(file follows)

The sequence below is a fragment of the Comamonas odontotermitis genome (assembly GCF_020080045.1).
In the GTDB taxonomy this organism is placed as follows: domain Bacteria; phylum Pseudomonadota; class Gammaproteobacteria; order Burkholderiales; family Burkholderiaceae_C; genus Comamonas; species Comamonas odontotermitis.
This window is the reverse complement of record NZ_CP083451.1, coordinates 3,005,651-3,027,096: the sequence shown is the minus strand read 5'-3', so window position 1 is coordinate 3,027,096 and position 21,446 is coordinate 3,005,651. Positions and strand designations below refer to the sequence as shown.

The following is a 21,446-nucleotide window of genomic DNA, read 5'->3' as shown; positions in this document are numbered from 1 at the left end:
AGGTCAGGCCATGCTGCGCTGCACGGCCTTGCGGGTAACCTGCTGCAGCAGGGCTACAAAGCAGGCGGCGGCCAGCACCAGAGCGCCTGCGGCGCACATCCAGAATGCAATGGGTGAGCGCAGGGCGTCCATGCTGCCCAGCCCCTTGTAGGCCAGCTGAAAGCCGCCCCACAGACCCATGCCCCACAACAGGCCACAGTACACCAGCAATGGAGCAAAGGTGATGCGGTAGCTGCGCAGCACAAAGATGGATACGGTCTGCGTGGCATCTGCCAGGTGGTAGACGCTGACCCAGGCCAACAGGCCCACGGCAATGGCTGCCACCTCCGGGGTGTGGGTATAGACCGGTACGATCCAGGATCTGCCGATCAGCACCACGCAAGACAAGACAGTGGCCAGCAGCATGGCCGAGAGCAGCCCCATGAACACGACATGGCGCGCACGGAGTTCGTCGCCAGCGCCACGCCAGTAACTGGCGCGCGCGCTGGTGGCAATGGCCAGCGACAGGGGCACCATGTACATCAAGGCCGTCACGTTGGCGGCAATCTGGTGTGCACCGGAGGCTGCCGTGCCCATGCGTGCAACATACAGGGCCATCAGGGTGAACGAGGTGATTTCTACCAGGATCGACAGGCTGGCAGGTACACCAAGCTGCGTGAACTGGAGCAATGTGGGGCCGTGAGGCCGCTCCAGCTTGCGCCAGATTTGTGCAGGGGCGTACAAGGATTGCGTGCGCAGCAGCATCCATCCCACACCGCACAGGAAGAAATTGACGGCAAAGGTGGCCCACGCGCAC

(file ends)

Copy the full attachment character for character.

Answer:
The sequence below is a fragment of the Comamonas odontotermitis genome (assembly GCF_020080045.1).
In the GTDB taxonomy this organism is placed as follows: domain Bacteria; phylum Pseudomonadota; class Gammaproteobacteria; order Burkholderiales; family Burkholderiaceae_C; genus Comamonas; species Comamonas odontotermitis.
This window is the reverse complement of record NZ_CP083451.1, coordinates 3,005,651-3,027,096: the sequence shown is the minus strand read 5'-3', so window position 1 is coordinate 3,027,096 and position 21,446 is coordinate 3,005,651. Positions and strand designations below refer to the sequence as shown.

The following is a 21,446-nucleotide window of genomic DNA, read 5'->3' as shown; positions in this document are numbered from 1 at the left end:
AGGTCAGGCCATGCTGCGCTGCACGGCCTTGCGGGTAACCTGCTGCAGCAGGGCTACAAAGCAGGCGGCGGCCAGCACCAGAGCGCCTGCGGCGCACATCCAGAATGCAATGGGTGAGCGCAGGGCGTCCATGCTGCCCAGCCCCTTGTAGGCCAGCTGAAAGCCGCCCCACAGACCCATGCCCCACAACAGGCCACAGTACACCAGCAATGGAGCAAAGGTGATGCGGTAGCTGCGCAGCACAAAGATGGATACGGTCTGCGTGGCATCTGCCAGGTGGTAGACGCTGACCCAGGCCAACAGGCCCACGGCAATGGCTGCCACCTCCGGGGTGTGGGTATAGACCGGTACGATCCAGGATCTGCCGATCAGCACCACGCAAGACAAGACAGTGGCCAGCAGCATGGCCGAGAGCAGCCCCATGAACACGACATGGCGCGCACGGAGTTCGTCGCCAGCGCCACGCCAGTAACTGGCGCGCGCGCTGGTGGCAATGGCCAGCGACAGGGGCACCATGTACATCAAGGCCGTCACGTTGGCGGCAATCTGGTGTGCACCGGAGGCTGCCGTGCCCATGCGTGCAACATACAGGGCCATCAGGGTGAACGAGGTGATTTCTACCAGGATCGACAGGCTGGCAGGTACACCAAGCTGCGTGAACTGGAGCAATGTGGGGCCGTGAGGCCGCTCCAGCTTGCGCCAGATTTGTGCAGGGGCGTACAAGGATTGCGTGCGCAGCAGCATCCATCCCACACCGCACAGGAAGAAATTGACGGCAAAGGTGGCCCACGCGCAC